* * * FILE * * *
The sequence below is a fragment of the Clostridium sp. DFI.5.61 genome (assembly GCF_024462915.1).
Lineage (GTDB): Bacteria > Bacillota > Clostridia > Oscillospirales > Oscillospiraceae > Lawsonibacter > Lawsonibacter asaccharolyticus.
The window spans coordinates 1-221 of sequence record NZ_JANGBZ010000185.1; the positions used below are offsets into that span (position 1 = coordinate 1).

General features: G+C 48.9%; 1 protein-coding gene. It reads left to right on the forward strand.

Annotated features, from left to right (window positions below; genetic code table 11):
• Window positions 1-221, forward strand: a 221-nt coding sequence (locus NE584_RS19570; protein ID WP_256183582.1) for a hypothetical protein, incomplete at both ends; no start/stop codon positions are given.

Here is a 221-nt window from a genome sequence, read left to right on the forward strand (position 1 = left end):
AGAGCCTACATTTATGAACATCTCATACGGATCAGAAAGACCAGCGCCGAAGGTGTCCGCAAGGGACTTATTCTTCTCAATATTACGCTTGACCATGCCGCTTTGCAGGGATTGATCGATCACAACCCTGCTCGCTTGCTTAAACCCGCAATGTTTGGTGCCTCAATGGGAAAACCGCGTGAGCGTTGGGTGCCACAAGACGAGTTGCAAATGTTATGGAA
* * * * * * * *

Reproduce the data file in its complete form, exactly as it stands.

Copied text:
The sequence below is a fragment of the Clostridium sp. DFI.5.61 genome (assembly GCF_024462915.1).
Lineage (GTDB): Bacteria > Bacillota > Clostridia > Oscillospirales > Oscillospiraceae > Lawsonibacter > Lawsonibacter asaccharolyticus.
The window spans coordinates 1-221 of sequence record NZ_JANGBZ010000185.1; the positions used below are offsets into that span (position 1 = coordinate 1).

General features: G+C 48.9%; 1 protein-coding gene. It reads left to right on the forward strand.

Annotated features, from left to right (window positions below; genetic code table 11):
• Window positions 1-221, forward strand: a 221-nt coding sequence (locus NE584_RS19570; protein ID WP_256183582.1) for a hypothetical protein, incomplete at both ends; no start/stop codon positions are given.

Here is a 221-nt window from a genome sequence, read left to right on the forward strand (position 1 = left end):
AGAGCCTACATTTATGAACATCTCATACGGATCAGAAAGACCAGCGCCGAAGGTGTCCGCAAGGGACTTATTCTTCTCAATATTACGCTTGACCATGCCGCTTTGCAGGGATTGATCGATCACAACCCTGCTCGCTTGCTTAAACCCGCAATGTTTGGTGCCTCAATGGGAAAACCGCGTGAGCGTTGGGTGCCACAAGACGAGTTGCAAATGTTATGGAA